Packaging and Closer Look
The PNY GTX 1060 6GB comes in a simple rectangular packaging. Inside the box you get the GTX 1060 together with a driver installation CD, a quick user guide or manual and a 6-pin PCIe adapter in case your current PSU doesn’t have one. But seriously, if you are on a custom build PC, I recommend that you get a better 80 Plus power supply from a reliable brand. Most modern day PSUs do come with a 6-pin and 8-pin PCIe power connector(s) dedicated for graphics cards.
Above you can see the front and back view of the graphics card. It’s very simple and doesn’t have any LED lighting. It also doesn’t have a back plate since the graphics card is fairly light and doesn’t sag when installed.
The PNY GTX 1060 6GB has three DiplayPorts, one HDMI port and one DVI port. The aluminum fins are position horizontally so expect some heat to exhaust through those honeycomb vent holes. It draws power from a 6-pin PCIe power connector located at the other end of the graphics card.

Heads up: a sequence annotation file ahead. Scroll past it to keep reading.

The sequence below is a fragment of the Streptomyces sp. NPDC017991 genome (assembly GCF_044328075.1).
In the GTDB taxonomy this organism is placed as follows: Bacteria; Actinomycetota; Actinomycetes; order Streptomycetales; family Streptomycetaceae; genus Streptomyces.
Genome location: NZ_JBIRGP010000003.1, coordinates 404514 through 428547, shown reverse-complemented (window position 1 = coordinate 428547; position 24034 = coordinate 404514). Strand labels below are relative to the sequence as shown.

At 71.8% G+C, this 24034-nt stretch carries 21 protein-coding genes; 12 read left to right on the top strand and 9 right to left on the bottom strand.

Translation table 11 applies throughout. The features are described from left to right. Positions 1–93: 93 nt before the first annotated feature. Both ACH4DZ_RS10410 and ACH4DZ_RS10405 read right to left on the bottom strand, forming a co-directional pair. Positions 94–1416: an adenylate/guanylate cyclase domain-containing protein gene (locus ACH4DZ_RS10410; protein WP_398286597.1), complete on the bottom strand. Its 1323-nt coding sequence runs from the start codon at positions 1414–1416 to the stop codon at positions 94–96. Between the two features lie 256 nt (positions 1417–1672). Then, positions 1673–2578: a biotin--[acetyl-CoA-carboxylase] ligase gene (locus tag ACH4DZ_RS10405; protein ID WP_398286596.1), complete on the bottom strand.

Removing the cooler of the PNY GTX 1060 was very easy. As you can see from the photos above, the cooler features a combination of aluminum fin arrays, aluminum plate and two copper heatpipes. You can also see that the VRAMs and MOSFETs are passively cooled by the aluminum plate that is then connected to the aluminum fins. It’s a simple cooler design but it pretty much covers everything.
Above is a closer look of the front and rear view of the GTX 1060’s PCB.
Above is a closer look at the GP106-400-A1 chip based on a 16nm fab process, with 4.4 billion transistor count, a die size of 200 mm² and 1280 CUDA cores. The GPU is surrounded by six Samsung K4G80325FB-HC25 GDDR5 memory rated to run at 2000MHz or 8000MHz effective.
Now time to put the PNY GTX 1060 to the test…